People often ask me how many jobs they should apply for and if there is a general per day, per week, or per month guideline I believe in. “How many jobs should I apply for?” is a loaded question and the answer often depends… but let me just say, sometimes less is more!
I’ve been on both ends of the hiring process. I’ve been the person looking for a job, applying for anything at all that looked interesting, and I’ve also been the person reading through every single resume that comes through my company’s website.
It may be logical to think “the more applications I submit, the better chance I have of getting a job,” but that is not the case. Though there is no magic number for how many jobs you should apply for, I want to make the case for quality over quantity when it comes to submitting job applications.
Here are my top 3 reasons why you should resist the temptation to cast a wider net:
1. It can make you look bad.
If you apply for a ton of different roles within the same company, you risk coming across as desperate and unfocused. If I am a recruiter, I can see that in your application history with my company. If I’m considering you for a marketing assistant role (because you look like a great candidate for it) but I see that you’ve applied to 10 other jobs varying in focus and level, I’m naturally going to think that you’re not really that passionate about marketing. Being flexible and applying to a few related jobs is one thing, but being all over the map is not a great way to come across.
2. If you’re not qualified, it won’t increase your chances.
You have to be qualified for the roles you are applying to — period. No amount of applications submitted will get you a job that you don’t have the skills or experience for.
It’s okay to reach for roles that might be just slightly out of your range. If the job is asking for four years of experience and you have three, go for it. However, if that same job is asking for four years of experience and you graduated a month ago, it’s not going to be the right fit. Read the job description and apply for the roles you are truly qualified for.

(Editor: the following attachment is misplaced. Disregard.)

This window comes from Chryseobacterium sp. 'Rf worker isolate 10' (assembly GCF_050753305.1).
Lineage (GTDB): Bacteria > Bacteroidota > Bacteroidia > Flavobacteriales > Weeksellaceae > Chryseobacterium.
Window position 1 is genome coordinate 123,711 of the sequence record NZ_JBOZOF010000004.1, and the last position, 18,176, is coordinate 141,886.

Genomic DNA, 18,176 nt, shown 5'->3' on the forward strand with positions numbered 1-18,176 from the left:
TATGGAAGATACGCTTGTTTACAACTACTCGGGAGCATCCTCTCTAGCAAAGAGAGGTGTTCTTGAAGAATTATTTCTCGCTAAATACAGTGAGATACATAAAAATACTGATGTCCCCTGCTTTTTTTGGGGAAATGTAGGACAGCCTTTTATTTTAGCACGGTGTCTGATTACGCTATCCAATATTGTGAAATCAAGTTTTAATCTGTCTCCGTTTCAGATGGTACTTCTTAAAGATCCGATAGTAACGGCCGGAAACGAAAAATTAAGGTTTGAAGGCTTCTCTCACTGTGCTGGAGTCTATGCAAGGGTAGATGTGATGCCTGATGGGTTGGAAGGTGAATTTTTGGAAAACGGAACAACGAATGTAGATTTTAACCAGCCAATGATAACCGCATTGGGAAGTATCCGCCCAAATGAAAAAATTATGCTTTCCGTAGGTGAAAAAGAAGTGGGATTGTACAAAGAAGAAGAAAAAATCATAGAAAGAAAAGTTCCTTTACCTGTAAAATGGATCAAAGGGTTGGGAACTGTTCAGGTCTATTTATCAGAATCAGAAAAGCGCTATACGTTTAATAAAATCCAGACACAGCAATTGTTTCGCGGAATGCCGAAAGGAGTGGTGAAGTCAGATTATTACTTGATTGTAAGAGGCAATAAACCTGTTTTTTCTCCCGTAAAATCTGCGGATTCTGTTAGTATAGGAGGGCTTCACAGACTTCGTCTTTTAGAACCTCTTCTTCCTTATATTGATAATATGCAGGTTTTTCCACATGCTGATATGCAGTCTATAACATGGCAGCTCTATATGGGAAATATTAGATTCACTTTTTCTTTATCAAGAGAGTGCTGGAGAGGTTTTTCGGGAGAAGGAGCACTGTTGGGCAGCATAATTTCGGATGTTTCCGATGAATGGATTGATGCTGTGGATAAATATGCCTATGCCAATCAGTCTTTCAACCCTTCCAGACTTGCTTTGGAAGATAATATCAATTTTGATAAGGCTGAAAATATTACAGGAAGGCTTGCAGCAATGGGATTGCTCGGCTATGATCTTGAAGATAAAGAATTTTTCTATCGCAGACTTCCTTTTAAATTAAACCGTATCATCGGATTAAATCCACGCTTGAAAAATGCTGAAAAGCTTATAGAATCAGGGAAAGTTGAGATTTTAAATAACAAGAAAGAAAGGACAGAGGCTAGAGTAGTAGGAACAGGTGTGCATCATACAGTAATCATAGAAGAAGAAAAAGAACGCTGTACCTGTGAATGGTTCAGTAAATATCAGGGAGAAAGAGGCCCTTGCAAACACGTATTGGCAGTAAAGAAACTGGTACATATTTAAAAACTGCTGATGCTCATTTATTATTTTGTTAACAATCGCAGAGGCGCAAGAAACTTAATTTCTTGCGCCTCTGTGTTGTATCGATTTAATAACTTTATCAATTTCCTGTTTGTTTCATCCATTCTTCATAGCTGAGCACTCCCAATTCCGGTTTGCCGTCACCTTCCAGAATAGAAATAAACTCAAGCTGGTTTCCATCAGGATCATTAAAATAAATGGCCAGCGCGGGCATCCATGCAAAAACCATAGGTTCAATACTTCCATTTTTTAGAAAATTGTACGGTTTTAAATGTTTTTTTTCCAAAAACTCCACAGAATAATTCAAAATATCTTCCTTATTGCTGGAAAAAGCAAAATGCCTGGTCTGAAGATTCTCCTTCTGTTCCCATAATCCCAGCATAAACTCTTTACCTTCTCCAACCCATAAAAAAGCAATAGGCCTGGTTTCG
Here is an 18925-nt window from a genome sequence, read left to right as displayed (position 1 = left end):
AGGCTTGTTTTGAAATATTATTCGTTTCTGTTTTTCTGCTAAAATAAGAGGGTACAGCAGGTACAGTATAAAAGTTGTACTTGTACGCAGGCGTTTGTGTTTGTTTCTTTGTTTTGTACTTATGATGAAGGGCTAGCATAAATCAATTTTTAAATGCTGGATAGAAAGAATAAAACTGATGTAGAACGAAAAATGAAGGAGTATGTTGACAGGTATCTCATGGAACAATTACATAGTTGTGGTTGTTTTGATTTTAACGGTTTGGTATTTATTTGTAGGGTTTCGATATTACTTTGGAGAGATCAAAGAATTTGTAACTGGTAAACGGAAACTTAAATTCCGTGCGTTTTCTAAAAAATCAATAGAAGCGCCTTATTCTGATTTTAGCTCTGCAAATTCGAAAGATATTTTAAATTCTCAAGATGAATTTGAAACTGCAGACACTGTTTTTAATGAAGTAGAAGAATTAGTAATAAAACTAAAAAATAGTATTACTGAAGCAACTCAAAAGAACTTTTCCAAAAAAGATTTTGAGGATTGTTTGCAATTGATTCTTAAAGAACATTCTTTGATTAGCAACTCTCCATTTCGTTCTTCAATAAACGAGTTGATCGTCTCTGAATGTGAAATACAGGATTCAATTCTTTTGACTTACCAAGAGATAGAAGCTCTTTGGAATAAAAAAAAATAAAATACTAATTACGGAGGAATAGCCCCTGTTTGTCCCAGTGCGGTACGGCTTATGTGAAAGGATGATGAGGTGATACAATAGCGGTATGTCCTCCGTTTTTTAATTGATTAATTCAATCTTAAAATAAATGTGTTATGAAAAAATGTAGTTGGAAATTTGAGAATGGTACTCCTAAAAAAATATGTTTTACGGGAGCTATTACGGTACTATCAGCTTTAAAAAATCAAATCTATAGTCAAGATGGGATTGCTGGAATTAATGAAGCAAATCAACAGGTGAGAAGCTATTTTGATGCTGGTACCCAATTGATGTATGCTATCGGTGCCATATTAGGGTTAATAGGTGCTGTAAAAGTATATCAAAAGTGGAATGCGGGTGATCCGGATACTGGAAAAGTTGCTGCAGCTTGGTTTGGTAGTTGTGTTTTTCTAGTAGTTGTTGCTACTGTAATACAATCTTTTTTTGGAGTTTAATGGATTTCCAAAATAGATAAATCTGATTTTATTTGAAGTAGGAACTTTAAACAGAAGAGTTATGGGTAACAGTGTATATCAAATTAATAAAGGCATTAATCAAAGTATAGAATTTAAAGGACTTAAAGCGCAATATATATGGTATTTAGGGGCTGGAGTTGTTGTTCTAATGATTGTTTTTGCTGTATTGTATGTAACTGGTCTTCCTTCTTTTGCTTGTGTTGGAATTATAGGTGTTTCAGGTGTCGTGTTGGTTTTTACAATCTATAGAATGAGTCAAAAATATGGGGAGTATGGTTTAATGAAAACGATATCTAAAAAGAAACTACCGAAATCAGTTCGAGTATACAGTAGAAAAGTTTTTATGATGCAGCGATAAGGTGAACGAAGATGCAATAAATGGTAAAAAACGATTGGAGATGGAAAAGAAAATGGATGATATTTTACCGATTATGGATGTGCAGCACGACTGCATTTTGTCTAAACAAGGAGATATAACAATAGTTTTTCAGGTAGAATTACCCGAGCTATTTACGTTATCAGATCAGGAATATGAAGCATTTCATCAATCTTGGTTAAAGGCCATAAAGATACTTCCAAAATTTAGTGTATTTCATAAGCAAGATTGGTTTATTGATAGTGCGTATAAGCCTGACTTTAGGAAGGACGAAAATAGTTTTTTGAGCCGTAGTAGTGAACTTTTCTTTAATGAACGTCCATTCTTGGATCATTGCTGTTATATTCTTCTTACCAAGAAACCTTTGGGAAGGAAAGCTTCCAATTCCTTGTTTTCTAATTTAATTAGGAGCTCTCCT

3. It’s not a good use of your time!
Applying for jobs can take a lot of time and your time would be better spent doing many other things. Take the time you would normally spend blindly applying to jobs and put it into things that will actually increase your chances of landing one. Whether it is volunteering, interning, working part time, taking a course, or learning a new skill, all of these things will help you much more than casting a wide net.
In addition to not casting too wide a net, focus on quality versus quantity.
I am a huge proponent of making each application (for the jobs you are qualified for and passionate about) really count. So for those, instead of letting the resume float around the resume black hole, spend your time spreading the word that you applied and how interested you are. Leverage your personal relationships, alumni connections, and of course, LinkedIn, to get the conversation started with that company.